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Why Should Business Students Study Law?

Why Should Business Students Study Law?

  • Education
Elizabeth KoprowskiApr 8, 2016

Most MBA programs offer a broad overview of the business world, and students might assume that they're learning everything they need to enter business practice. Students know that there's a lot more to business than buying and selling, but savvy business professionals also need a thorough understanding of the law. While there are many programs that allow students to specialize in business law, most of these programs target law students hoping to represent businesses or work in corporate legal departments. The Bucerius Master of Law and Business is different. As traditional business degrees often overlook the increasingly complex intersection of law and business, the Bucerius program, designed for both businesspeople and lawyers, offers comprehensive legal and business instruction. Bucerius students address the interaction of law and business through an analysis of the life cycles of enterprises from both corporate and legal perspectives.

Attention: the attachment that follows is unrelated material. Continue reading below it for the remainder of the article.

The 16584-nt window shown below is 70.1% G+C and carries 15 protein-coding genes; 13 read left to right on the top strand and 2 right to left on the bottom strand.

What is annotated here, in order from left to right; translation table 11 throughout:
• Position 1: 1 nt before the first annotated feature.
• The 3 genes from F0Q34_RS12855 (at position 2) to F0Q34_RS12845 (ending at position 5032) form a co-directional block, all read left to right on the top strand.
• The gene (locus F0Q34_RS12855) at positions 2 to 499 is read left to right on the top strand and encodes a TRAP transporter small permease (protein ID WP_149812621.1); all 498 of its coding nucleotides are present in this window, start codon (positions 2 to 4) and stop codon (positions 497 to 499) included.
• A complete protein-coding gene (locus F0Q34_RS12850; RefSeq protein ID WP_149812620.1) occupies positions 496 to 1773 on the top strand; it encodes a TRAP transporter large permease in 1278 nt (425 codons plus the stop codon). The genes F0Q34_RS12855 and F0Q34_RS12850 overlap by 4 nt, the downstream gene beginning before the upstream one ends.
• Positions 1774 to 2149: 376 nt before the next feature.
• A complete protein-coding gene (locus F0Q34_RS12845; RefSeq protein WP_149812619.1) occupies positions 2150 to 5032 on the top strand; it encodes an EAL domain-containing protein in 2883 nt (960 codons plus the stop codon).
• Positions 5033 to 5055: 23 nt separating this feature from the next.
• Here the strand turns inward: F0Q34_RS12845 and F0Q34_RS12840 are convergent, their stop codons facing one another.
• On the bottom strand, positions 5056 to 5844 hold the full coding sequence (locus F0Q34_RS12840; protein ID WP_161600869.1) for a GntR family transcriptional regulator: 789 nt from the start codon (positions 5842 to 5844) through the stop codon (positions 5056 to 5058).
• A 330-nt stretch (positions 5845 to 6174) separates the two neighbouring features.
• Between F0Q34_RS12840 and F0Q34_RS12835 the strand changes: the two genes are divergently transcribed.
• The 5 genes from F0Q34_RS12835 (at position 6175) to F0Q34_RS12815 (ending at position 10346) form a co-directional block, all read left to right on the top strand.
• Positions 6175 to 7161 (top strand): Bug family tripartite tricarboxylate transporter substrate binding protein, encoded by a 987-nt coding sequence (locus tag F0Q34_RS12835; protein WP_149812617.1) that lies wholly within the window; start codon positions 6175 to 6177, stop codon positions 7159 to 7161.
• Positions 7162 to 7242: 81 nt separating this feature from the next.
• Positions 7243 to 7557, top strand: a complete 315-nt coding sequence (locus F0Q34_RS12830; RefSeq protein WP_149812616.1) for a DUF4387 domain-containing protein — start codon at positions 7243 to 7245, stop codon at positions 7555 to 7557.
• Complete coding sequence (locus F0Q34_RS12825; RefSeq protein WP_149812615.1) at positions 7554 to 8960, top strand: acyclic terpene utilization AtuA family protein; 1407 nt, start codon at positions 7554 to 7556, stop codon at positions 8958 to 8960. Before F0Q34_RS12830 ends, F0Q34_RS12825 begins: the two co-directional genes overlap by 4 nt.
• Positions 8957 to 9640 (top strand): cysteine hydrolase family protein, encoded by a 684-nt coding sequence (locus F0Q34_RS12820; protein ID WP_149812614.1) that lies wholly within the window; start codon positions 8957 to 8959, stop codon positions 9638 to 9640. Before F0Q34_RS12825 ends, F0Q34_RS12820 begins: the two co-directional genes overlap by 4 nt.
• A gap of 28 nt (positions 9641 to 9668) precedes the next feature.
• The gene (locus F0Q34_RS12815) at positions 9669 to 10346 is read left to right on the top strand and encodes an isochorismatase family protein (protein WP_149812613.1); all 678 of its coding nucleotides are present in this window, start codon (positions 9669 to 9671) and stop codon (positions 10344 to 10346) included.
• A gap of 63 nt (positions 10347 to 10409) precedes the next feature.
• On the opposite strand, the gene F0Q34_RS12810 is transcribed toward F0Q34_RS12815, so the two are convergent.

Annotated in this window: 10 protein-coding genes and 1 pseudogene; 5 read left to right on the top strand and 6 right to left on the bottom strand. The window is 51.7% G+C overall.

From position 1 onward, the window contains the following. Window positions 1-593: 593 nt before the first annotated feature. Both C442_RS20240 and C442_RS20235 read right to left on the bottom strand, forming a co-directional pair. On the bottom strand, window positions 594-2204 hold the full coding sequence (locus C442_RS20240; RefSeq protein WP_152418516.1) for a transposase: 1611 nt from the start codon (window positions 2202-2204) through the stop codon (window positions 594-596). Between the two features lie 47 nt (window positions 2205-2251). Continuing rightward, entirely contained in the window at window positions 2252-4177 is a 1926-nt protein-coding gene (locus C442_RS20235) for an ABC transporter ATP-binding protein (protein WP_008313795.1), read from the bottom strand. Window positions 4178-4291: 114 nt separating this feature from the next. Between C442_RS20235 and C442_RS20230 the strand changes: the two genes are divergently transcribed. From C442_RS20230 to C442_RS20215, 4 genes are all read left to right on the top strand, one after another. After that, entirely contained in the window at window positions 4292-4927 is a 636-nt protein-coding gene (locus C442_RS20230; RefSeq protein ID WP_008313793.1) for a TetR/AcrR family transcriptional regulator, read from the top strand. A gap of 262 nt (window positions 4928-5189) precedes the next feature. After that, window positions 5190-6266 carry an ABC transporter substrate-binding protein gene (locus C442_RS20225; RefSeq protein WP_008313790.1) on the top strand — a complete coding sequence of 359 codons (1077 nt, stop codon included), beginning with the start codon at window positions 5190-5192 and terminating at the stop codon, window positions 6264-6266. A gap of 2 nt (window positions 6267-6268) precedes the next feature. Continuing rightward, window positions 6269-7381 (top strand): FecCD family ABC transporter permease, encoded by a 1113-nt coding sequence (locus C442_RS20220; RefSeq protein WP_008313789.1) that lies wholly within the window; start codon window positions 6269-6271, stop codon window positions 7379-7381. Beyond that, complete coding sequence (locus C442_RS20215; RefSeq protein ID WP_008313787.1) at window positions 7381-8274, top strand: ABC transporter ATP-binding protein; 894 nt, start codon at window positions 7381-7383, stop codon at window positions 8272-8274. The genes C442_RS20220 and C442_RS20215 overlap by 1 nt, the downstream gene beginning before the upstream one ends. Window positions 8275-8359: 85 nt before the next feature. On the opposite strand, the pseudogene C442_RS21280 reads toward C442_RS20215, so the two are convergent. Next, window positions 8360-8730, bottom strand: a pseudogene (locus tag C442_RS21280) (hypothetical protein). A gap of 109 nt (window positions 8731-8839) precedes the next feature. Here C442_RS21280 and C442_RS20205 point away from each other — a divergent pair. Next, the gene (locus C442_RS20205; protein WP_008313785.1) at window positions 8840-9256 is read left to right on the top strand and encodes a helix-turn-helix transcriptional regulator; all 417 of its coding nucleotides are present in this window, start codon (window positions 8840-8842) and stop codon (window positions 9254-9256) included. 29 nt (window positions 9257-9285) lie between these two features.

Why study law?

Law is a fundamental part of business and business has always been intertwined with the law and legal regulations, but these are becoming more complex. As a result, business students often enter the corporate world without a comprehensive understanding of the law or the role of legal professionals in the creation and operation of a business. Professor Clifford Larsen, Dean of the Bucerius Master of Law and Business, saw the need to bring legal and corporate professionals together because modern business ventures require both knowledge of the law and cooperation with lawyers. Professor Larsen stresses that "nowadays, lawyers are involved from day one in the creation of a company" and business people and lawyers need to understand each other.

Business students who study the interaction of law and business can anticipate the legal needs of their companies and comprehend how laws and regulations can impact businesses in both positive and negative ways. Andreas E. Meier, a banker who teaches Capital Markets in the Bucerius program, explains that in many areas of business, laws and regulations are becoming much stricter than in the past and that individuals working in such areas "need to know how to integrate [laws and regulations] into [their] process." Professor Natalia Ribberink, who teaches International Strategic Management and Trade & Investment, warns that students "need to be aware that [they] can end up out of business if [they] don't meet legal regulations and the right norms!"